“Terry Moakley was a man with a mission, and I am lucky to have learned the meaning of living a life of purpose from Terry. Many talk about mission-driven organizations, of living a mission-driven life, and of making a career of your passions, but few people can practice this in the way that Terry did. He managed to do all three. His mission and his passion were also his life’s work. Terry had a huge impact on the world and on those around him, but never once did I hear Terry talk about his career or himself as the key to all this change. Terry’s work came from his passion for the rights of people with disabilities. He had the courage to make this his life’s work and in doing so, Terry left this world a better place for all of us.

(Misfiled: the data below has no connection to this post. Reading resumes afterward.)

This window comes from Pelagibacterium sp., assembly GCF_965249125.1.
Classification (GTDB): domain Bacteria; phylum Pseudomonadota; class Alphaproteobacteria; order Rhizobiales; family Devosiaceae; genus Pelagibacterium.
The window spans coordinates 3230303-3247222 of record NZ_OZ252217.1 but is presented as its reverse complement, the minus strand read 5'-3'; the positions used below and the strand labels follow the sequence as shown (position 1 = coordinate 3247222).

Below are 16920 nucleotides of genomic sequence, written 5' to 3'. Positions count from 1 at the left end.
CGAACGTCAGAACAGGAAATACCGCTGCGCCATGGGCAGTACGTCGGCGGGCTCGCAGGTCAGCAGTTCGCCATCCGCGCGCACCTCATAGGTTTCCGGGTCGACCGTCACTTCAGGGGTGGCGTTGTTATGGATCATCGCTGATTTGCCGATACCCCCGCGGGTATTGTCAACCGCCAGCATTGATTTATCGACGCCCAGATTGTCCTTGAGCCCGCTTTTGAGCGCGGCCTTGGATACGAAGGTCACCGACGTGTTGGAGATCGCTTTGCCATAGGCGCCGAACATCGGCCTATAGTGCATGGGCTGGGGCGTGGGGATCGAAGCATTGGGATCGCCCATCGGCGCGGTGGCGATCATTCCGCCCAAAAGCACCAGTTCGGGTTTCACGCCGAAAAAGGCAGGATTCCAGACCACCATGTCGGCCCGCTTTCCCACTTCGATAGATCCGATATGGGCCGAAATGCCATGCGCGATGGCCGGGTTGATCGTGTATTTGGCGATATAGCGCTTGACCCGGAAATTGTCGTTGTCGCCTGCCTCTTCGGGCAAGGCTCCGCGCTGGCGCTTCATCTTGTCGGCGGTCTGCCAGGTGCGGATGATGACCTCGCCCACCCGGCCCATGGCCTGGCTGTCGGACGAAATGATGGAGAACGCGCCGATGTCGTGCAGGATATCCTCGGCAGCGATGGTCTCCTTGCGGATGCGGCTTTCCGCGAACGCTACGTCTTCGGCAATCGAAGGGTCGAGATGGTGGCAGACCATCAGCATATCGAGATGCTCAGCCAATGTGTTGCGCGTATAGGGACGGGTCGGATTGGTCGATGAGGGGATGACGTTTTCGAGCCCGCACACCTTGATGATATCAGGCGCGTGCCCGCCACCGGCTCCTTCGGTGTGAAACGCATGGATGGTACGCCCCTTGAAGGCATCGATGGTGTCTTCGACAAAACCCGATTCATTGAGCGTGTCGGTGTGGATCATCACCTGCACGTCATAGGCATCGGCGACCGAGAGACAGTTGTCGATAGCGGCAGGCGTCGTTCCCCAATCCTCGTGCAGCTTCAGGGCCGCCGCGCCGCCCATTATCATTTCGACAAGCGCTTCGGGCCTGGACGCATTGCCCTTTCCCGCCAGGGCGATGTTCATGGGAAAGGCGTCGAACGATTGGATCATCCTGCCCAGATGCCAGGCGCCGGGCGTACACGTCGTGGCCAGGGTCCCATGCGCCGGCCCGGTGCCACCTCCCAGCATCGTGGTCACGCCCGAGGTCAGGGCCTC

“During a recent meeting at ICS a few days after Terry’s passing, I shared with the group Terry’s work and the impact he had on the world. I shared the big things like the MTA lawsuit that led to accessible mass transit in NYC and across the country, the Taxi’s for All Campaign, his work improving access to health care for veterans and for all living with spinal cord injuries, his legislative advocacy on all levels of government from local to national, and everything in between.
“What I didn’t share with the group and wish I had are the small moments that happen along the way, moments that impacted those of us who worked with Terry in ways he may not have realized. One of those moments for me came during a legislative session where we were once again fighting for funding of the VA Health Care System. Somehow, as the argument formed, the needs of civilians, in particular Medicare beneficiaries, were pitted against those of veterans. We were getting pummeled in the media for siphoning dollars away from other groups in need.